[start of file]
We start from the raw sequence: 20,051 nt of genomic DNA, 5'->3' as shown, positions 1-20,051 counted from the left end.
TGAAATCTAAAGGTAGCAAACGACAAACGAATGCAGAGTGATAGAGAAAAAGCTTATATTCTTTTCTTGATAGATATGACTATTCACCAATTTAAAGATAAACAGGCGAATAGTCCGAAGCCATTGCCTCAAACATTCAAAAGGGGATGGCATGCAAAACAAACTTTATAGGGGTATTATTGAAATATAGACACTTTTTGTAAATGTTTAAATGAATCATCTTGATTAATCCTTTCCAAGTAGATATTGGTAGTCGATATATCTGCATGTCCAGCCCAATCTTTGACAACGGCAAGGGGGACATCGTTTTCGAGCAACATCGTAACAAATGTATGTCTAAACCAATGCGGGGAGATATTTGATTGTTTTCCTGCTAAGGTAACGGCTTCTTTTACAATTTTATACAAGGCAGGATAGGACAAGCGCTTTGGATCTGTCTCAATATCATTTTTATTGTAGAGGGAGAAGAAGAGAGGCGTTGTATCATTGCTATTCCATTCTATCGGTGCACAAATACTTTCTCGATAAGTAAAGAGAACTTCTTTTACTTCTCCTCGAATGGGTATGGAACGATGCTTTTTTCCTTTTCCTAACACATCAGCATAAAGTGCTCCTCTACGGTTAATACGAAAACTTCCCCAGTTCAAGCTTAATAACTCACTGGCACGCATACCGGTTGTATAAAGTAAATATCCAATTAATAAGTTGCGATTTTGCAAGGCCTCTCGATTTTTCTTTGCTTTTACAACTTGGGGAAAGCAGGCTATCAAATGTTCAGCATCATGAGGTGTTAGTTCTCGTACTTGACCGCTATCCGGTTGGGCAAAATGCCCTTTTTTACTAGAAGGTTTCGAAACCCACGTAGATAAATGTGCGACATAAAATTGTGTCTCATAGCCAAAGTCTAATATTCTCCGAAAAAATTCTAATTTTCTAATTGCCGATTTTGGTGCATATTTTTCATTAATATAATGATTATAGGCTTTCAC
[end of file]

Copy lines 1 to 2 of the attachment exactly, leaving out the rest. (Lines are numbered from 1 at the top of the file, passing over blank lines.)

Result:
We start from the raw sequence: 20,051 nt of genomic DNA, 5'->3' as shown, positions 1-20,051 counted from the left end.
TGAAATCTAAAGGTAGCAAACGACAAACGAATGCAGAGTGATAGAGAAAAAGCTTATATTCTTTTCTTGATAGATATGACTATTCACCAATTTAAAGATAAACAGGCGAATAGTCCGAAGCCATTGCCTCAAACATTCAAAAGGGGATGGCATGCAAAACAAACTTTATAGGGGTATTATTGAAATATAGACACTTTTTGTAAATGTTTAAATGAATCATCTTGATTAATCCTTTCCAAGTAGATATTGGTAGTCGATATATCTGCATGTCCAGCCCAATCTTTGACAACGGCAAGGGGGACATCGTTTTCGAGCAACATCGTAACAAATGTATGTCTAAACCAATGCGGGGAGATATTTGATTGTTTTCCTGCTAAGGTAACGGCTTCTTTTACAATTTTATACAAGGCAGGATAGGACAAGCGCTTTGGATCTGTCTCAATATCATTTTTATTGTAGAGGGAGAAGAAGAGAGGCGTTGTATCATTGCTATTCCATTCTATCGGTGCACAAATACTTTCTCGATAAGTAAAGAGAACTTCTTTTACTTCTCCTCGAATGGGTATGGAACGATGCTTTTTTCCTTTTCCTAACACATCAGCATAAAGTGCTCCTCTACGGTTAATACGAAAACTTCCCCAGTTCAAGCTTAATAACTCACTGGCACGCATACCGGTTGTATAAAGTAAATATCCAATTAATAAGTTGCGATTTTGCAAGGCCTCTCGATTTTTCTTTGCTTTTACAACTTGGGGAAAGCAGGCTATCAAATGTTCAGCATCATGAGGTGTTAGTTCTCGTACTTGACCGCTATCCGGTTGGGCAAAATGCCCTTTTTTACTAGAAGGTTTCGAAACCCACGTAGATAAATGTGCGACATAAAATTGTGTCTCATAGCCAAAGTCTAATATTCTCCGAAAAAATTCTAATTTTCTAATTGCCGATTTTGGTGCATATTTTTCATTAATATAATGATTATAGGCTTTCAC